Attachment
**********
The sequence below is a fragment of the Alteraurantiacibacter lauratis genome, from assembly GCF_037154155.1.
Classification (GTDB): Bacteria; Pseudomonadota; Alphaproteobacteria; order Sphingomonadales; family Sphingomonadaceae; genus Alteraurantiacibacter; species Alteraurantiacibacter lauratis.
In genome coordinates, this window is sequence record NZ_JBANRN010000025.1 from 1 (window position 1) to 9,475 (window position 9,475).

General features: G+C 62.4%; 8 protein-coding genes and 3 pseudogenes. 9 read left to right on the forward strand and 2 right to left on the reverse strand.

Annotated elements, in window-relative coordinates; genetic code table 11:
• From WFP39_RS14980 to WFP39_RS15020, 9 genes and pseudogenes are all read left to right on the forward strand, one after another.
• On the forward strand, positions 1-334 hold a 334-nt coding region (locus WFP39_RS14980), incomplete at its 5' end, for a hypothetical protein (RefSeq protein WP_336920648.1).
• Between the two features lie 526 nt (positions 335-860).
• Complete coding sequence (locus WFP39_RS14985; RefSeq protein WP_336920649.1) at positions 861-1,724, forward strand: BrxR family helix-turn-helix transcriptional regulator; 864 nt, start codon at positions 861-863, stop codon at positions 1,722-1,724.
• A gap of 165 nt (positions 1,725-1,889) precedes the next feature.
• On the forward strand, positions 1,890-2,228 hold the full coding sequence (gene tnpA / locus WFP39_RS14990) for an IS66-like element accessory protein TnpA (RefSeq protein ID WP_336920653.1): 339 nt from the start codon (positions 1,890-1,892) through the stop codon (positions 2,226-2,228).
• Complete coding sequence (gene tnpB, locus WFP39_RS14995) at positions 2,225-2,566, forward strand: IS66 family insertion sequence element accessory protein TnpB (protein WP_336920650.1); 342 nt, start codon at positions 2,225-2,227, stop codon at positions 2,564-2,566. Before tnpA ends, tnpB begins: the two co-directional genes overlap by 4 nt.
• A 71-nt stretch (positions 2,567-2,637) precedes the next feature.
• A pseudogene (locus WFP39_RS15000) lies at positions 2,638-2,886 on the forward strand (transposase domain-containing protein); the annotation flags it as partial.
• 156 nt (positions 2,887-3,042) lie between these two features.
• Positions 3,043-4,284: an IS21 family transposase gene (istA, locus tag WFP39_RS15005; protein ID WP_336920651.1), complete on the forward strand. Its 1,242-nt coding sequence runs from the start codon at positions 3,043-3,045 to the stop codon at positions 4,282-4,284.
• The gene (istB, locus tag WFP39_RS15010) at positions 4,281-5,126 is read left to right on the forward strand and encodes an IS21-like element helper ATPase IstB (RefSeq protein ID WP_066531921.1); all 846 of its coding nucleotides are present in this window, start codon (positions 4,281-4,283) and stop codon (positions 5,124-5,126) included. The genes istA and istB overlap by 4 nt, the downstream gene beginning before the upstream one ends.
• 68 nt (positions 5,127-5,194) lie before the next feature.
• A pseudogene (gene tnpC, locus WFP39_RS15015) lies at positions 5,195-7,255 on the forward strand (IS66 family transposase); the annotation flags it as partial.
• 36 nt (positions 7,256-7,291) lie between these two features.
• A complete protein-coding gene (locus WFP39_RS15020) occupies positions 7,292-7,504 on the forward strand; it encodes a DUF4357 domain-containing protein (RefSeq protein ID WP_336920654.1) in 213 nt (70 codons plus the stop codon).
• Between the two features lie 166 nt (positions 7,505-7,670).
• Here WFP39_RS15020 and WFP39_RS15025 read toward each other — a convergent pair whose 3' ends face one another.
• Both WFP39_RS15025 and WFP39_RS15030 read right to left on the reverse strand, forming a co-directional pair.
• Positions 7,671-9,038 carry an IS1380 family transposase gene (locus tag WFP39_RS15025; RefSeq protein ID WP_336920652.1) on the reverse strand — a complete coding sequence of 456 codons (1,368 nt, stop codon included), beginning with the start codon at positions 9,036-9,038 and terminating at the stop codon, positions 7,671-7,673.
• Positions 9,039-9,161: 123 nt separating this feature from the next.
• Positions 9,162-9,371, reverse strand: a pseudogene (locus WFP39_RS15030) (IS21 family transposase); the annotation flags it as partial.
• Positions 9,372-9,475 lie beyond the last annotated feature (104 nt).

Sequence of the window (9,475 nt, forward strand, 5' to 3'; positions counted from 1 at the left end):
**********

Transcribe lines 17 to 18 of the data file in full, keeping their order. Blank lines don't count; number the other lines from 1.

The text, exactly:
• The gene (istB, locus tag WFP39_RS15010) at positions 4,281-5,126 is read left to right on the forward strand and encodes an IS21-like element helper ATPase IstB (RefSeq protein ID WP_066531921.1); all 846 of its coding nucleotides are present in this window, start codon (positions 4,281-4,283) and stop codon (positions 5,124-5,126) included. The genes istA and istB overlap by 4 nt, the downstream gene beginning before the upstream one ends.
• 68 nt (positions 5,127-5,194) lie before the next feature.